“Former featherweight champion Davey Moore has been added to the growing list of fighters fatally injured in the ring. The new tragedy has produced new denunciations of the sport. Gov. Brown of California, scene of the fight in which Moore lost his crown and suffered his injuries, has called for abolition of boxing in that state. Even stronger is the criticism voiced by the official newspaper of the Vatican, which describes boxing as ‘substantially illicit’ and calls on all governments to outlaw it. ‘Here is another crime committed in the name of the boxing idol,’ said Osservatore Romano, ‘another moral taint in our civilized usages which do not agree to dutiful prohibitions and myths of certain largely instinctive and often unconsciously savage crowds … practical atheism.'”
– Morning Advocate, 1963
“It is debatable whether Tommy Collins or professional boxing took the worse beating in the televised exhibition of mayhem in Boston last Friday night. That the referee, the state boxing commissioners, the commission physicians or Collins’ handlers did not stop the brutal affair when it became apparent the challenger was no match for Champion Jimmy Carter was an incredible piece of stupidity and an undeserved black eye for boxing. Thousands of television watchers throughout the country telephoned their newspapers to protest the exhibition which at times bordered on sadism … Unquestionably the flood of protests from television witnesses will prevent a recurrence of the Boston barbarism. In that respect television will play a wholesome and unique role.”
– The Modesto Bee, 1953
“Ferguson probably saved Mercer’s life by beating him. Net let us assume that Mercer did in fact try to bribe him in the clinches (it is more plausible that he was using any means necessary to get a 230-pound man to stop hitting him). That means that instead of knee-jerk ‘black eye for boxing,’ Ferguson told Mercer what he could do with his $100,000 while he pounded away for his $10,000 purse. Instead of praising Ferguson, the knee-jerks bewail the fact that he then qualified for a mismatch with Bowe. I never heard the knee-jerks talk about the old Yankee-St. Louis Brown or Yankee-Washington Senator games. The knee-jerks put down boxing because there are damn few heavyweight contenders around — the same knee-jerks who write hymns to the Bulls and Suns making one of 72 shots in the clutch, who sanctimoniously praise a national pastime that nobody can play anymore — or do you remember the last time anyone hit the cutoff man? I don’t measure the decline of 20th century civilization by who’s ranked No. 5 in a heavyweight division that doesn’t reach that far, but by the kids who get out of their Jersey-plated vans in the Village and urinate against my apartment house’s walls.”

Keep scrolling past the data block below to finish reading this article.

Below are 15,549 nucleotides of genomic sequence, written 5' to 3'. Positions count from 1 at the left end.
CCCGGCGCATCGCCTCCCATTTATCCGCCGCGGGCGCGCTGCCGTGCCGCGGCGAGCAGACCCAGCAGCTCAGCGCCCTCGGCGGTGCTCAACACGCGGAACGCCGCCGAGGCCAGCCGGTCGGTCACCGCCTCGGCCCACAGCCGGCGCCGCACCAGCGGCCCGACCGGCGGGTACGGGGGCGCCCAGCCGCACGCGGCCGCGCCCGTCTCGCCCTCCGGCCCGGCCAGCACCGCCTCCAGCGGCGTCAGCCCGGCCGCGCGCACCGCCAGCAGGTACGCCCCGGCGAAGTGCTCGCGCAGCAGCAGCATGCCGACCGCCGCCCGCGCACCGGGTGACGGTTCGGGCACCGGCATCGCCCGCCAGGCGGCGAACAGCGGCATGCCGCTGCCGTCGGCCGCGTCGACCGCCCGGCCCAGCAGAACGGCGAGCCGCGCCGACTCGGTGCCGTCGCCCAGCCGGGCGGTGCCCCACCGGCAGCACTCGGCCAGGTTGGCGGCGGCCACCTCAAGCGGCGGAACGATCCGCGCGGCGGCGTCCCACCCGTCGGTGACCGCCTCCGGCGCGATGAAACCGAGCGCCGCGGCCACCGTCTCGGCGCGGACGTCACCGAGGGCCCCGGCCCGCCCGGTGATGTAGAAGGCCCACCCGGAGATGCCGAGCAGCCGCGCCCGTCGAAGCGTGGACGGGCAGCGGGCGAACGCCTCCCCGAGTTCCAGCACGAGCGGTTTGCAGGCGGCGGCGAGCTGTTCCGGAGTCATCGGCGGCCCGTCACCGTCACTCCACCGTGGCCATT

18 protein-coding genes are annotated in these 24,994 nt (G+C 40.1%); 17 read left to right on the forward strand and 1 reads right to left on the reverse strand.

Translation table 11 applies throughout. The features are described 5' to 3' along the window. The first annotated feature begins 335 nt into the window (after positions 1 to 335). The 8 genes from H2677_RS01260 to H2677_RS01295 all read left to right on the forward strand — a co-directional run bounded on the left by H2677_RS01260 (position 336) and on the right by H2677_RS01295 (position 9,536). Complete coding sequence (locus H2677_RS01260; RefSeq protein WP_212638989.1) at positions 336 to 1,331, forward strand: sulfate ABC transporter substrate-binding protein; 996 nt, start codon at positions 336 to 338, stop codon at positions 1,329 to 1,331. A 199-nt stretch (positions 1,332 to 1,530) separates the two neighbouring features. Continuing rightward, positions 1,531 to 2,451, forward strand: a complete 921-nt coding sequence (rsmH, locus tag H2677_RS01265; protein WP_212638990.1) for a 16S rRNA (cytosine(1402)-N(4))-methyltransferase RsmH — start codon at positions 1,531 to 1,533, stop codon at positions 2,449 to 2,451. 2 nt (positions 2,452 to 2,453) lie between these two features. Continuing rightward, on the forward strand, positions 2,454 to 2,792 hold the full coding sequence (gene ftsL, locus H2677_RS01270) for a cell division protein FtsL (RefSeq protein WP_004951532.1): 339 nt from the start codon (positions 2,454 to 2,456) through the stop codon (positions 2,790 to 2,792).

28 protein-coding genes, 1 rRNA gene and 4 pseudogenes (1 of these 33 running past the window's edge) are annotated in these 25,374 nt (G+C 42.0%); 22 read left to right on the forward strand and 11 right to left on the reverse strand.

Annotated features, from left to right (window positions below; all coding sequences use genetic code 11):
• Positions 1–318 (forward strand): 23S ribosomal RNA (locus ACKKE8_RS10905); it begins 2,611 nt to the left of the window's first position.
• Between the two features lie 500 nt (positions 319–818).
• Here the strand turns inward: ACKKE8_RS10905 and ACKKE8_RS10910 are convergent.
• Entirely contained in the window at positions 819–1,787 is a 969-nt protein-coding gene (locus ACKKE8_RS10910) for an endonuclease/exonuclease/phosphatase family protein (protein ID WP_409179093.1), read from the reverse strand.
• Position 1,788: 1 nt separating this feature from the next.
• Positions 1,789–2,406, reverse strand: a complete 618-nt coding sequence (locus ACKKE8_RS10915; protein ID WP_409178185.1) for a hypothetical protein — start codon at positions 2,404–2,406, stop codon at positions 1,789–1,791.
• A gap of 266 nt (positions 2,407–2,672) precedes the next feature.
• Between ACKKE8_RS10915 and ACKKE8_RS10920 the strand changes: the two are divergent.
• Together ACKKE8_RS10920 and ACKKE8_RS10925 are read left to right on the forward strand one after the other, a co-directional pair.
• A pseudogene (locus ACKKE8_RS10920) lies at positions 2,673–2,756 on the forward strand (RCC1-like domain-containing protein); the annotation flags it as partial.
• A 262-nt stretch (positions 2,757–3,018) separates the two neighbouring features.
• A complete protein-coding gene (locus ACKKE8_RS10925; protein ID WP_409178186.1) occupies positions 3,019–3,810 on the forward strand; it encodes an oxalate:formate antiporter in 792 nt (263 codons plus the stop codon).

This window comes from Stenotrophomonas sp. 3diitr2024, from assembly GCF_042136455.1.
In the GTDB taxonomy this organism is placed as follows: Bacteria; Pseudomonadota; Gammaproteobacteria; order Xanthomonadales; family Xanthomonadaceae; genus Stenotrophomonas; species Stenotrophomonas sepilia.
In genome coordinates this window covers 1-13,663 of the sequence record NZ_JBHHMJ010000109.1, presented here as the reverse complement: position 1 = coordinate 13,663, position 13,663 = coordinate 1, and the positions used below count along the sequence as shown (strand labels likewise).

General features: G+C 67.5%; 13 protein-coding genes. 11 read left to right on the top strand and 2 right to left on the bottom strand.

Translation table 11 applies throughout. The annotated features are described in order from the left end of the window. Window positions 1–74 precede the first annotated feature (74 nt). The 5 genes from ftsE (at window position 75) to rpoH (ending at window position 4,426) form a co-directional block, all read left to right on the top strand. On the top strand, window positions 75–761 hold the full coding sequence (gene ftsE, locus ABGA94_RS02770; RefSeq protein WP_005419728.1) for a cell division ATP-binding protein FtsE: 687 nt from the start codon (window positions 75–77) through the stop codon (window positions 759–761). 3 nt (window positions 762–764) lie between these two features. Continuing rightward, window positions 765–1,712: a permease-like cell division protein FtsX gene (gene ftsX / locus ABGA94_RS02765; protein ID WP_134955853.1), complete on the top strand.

– Mike Katz, New York Daily News, 1993
Last week marked the 15th anniversary of Evander Holyfield vs. Mike Tyson II, AKA “The Bite Fight,” which until a few years ago carried the distinction of being the highest-selling pay-per-view event of all time. Even as its numbers were surpassed, though, its cultural impact sent shock waves that boomerang back at us to this very day. It was a ridiculous fight, made all the more disappointing given its coverage and popularity.
Countless incidents before and since have been labeled some sort of injury to the sport of boxing, and many rightfully so, some worse than others.
The cliche carries with it little meaning anymore, though. Do an Internet search on “black eye for boxing,” and the first however-many pages will be littered with references to the Manny Pacquiao vs. Tim Bradley fight from early June. It is now a trite catchphrase.
Through calamity, scandal, corruption and even immense tragedy, boxing endures. Perhaps it endures because of these derangements, but it hangs in there, reinventing itself along the way, however leisurely.
And not always for the better.